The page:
The Pursuit of Happyness (2006) February 23, 2009Posted by gproject in : Recently Viewed , trackback
Directed by: Gabriele Muccino
When it comes to exemplifying that title, few stories do it better than Chris Gardner’s. As a down on his luck salesman, Chris just can’t shift the expensive hospital bone scanners he is tasked to sell, after spending his life savings buying into the resale scheme. As a consequence, his wife chooses to end their relationship, leaving a financially strapped Chris to look after their son. Despite losing everything, Chris is determined to provide for his child, even during an existence that sees them living in and out of homeless shelters. But there is a ray of hope – a highly competitive, 6-month stockbroker internship that Chris has managed to talk his way into. If he is successful, he may land a high salary job. But there’s a catch: the gruelling internship is completely unpaid.
All the marketing and promotion for this movie made quite clear its intention to be a kind of modern day American fable - but with the distinct advantage of being based on a real story. Following that path, they’re happy for it to be considered as a movie about the classic American dream, and one that proves the historical hope and possibility associated with the country is still alive today. So maybe the strangest twist behind the film was hiring Italian director Gabriele Muccino.
In actuality, the producers seem quite proud of the paradox, and are pleased to point it out in the DVD’s special features. In the end, it has made little difference to the final effect of the story, which is as powerful and emotionally reassuring as required. I do think there’s a questionable relationship to the traditional American dream scenario though, mainly because Chris Gardener, despite his many hardships, was in fact a very intelligent man. He’s hardly the everyman that represents the opportunities available to all who reside in the United States.
But that is by the by, and not really a criticism of a film that is very well put together and acted, if a little flawed in its conclusion. Director Gabriele Muccino handles the visuals with a keen sense of style and effective shot choices. What he captures best is the raw emotion in a scene, be it the increasing turmoil of Gardener’s situation, or the light-hearted and sweet relationship between father and son. As much as he might be considered a left-of-field choice for this American tale, the decision to use him was unquestionably the right one.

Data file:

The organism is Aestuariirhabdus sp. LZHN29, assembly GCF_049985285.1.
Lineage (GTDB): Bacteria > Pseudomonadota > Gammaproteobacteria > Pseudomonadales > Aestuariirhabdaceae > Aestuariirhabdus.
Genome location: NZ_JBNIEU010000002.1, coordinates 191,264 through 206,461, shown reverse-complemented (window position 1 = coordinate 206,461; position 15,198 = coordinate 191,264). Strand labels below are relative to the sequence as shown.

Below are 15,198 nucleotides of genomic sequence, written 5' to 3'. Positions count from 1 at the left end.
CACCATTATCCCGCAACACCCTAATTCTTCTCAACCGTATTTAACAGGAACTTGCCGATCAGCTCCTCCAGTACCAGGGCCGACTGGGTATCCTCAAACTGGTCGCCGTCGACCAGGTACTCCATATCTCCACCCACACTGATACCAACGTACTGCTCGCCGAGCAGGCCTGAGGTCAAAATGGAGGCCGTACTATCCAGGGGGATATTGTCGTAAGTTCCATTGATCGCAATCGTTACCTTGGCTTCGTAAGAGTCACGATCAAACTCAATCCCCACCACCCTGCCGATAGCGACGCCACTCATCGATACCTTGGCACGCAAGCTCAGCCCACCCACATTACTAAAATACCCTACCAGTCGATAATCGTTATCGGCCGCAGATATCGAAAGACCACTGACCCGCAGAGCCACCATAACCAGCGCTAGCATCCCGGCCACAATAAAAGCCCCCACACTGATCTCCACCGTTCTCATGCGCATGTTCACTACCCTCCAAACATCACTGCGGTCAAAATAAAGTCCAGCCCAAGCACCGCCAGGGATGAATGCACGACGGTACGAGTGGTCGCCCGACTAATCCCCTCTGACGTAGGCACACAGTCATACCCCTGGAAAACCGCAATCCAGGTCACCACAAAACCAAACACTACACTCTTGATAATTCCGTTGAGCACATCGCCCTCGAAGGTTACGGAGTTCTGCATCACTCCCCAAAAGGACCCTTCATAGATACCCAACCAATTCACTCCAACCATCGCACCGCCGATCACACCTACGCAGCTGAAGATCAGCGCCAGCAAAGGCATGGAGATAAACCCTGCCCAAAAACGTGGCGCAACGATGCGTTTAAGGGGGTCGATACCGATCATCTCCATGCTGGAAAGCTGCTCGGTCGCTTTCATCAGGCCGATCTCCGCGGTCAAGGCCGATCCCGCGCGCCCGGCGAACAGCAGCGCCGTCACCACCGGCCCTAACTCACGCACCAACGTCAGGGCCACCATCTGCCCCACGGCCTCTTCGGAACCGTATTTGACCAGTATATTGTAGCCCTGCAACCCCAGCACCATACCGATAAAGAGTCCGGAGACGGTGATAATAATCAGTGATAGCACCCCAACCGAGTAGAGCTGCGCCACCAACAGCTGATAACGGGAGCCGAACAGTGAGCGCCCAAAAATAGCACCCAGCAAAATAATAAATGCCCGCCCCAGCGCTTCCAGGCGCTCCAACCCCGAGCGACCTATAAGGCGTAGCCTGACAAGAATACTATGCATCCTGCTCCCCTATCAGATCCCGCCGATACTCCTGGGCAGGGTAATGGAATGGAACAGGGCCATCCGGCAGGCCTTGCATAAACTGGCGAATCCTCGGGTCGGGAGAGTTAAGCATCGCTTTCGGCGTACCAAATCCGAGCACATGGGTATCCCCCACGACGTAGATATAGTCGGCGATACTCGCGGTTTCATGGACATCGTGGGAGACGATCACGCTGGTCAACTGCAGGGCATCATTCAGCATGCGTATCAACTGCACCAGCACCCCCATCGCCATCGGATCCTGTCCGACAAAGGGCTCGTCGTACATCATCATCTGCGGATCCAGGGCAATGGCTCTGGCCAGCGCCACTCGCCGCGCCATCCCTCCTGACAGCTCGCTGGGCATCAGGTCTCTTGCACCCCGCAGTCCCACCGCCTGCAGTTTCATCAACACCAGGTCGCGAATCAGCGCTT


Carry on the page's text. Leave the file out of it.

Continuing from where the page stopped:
This film also benefits from very strong performances by the central cast. Will Smith, particularly, get a chance to shine in a role that demands something different from the hardened action-men and sarcastic heroes that we are used to seeing him play. As Chris Gardener, he brings a great sense of the irrepressible underdog to the screen, but what makes the film truly special is the relationship he has with his son, Christopher. This is almost certainly because Christopher is played by Jaden Smith, Will’s real-life son, but still he does an equally great job and marks himself out for following in his father’s footsteps.
The rest of the cast are worth mentioning too, including Thandie Newton as Chris’s wife Linda, and Brian Howe as the olive-branch-extending business exec, Jay Twistle. The Weatherman writer Steven Conrad has done a solid job of adapting Chris Gardener’s book from which the movie takes its title (for spelling perfectionists, the mistake is intentional), although if there’s one glaring omission it is the feel-good factor that would make this film a genuinely uplifting experience.
Unfortunately, come the end of The Pursuit of Happyness, it turns out to have been all pursuit, leaving very little time for happiness. We barely get a chance to bask in the warm glow of Gardener’s eventual success, before the credits are ushering us out of the film and back into our everyday lives. For a movie that deals in so many forms of emotional pain, it is a shame that we don’t get to spend just a little time soaking in the redemption. As strong a story as this is, its use as an exemplification of the American dream is surely questionable. Unless, of course, you can count the success of Gabriele Muccino, for whom this low-key film should be the doorway to much more US work in the future. Maybe it is still the land of possibility, after all.